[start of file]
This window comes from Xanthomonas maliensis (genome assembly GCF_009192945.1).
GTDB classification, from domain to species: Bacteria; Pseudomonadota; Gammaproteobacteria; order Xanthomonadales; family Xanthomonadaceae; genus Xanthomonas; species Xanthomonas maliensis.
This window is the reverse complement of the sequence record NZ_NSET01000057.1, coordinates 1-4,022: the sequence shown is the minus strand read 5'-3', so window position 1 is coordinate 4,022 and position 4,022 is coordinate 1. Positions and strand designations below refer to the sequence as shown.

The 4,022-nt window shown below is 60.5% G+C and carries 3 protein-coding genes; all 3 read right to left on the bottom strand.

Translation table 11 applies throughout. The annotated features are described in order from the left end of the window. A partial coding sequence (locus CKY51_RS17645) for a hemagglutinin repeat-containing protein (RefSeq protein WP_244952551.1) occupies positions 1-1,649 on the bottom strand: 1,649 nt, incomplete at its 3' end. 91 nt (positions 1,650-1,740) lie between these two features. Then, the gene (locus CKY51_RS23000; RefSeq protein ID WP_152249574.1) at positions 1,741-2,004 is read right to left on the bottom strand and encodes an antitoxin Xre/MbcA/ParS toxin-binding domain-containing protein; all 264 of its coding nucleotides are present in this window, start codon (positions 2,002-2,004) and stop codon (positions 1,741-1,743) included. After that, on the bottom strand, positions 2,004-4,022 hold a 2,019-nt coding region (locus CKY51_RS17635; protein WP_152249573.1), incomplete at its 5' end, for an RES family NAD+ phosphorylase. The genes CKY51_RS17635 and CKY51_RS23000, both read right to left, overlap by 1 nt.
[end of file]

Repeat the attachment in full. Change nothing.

This window comes from Xanthomonas maliensis (genome assembly GCF_009192945.1).
GTDB classification, from domain to species: Bacteria; Pseudomonadota; Gammaproteobacteria; order Xanthomonadales; family Xanthomonadaceae; genus Xanthomonas; species Xanthomonas maliensis.
This window is the reverse complement of the sequence record NZ_NSET01000057.1, coordinates 1-4,022: the sequence shown is the minus strand read 5'-3', so window position 1 is coordinate 4,022 and position 4,022 is coordinate 1. Positions and strand designations below refer to the sequence as shown.

The 4,022-nt window shown below is 60.5% G+C and carries 3 protein-coding genes; all 3 read right to left on the bottom strand.

Translation table 11 applies throughout. The annotated features are described in order from the left end of the window. A partial coding sequence (locus CKY51_RS17645) for a hemagglutinin repeat-containing protein (RefSeq protein WP_244952551.1) occupies positions 1-1,649 on the bottom strand: 1,649 nt, incomplete at its 3' end. 91 nt (positions 1,650-1,740) lie between these two features. Then, the gene (locus CKY51_RS23000; RefSeq protein ID WP_152249574.1) at positions 1,741-2,004 is read right to left on the bottom strand and encodes an antitoxin Xre/MbcA/ParS toxin-binding domain-containing protein; all 264 of its coding nucleotides are present in this window, start codon (positions 2,002-2,004) and stop codon (positions 1,741-1,743) included. After that, on the bottom strand, positions 2,004-4,022 hold a 2,019-nt coding region (locus CKY51_RS17635; protein WP_152249573.1), incomplete at its 5' end, for an RES family NAD+ phosphorylase. The genes CKY51_RS17635 and CKY51_RS23000, both read right to left, overlap by 1 nt.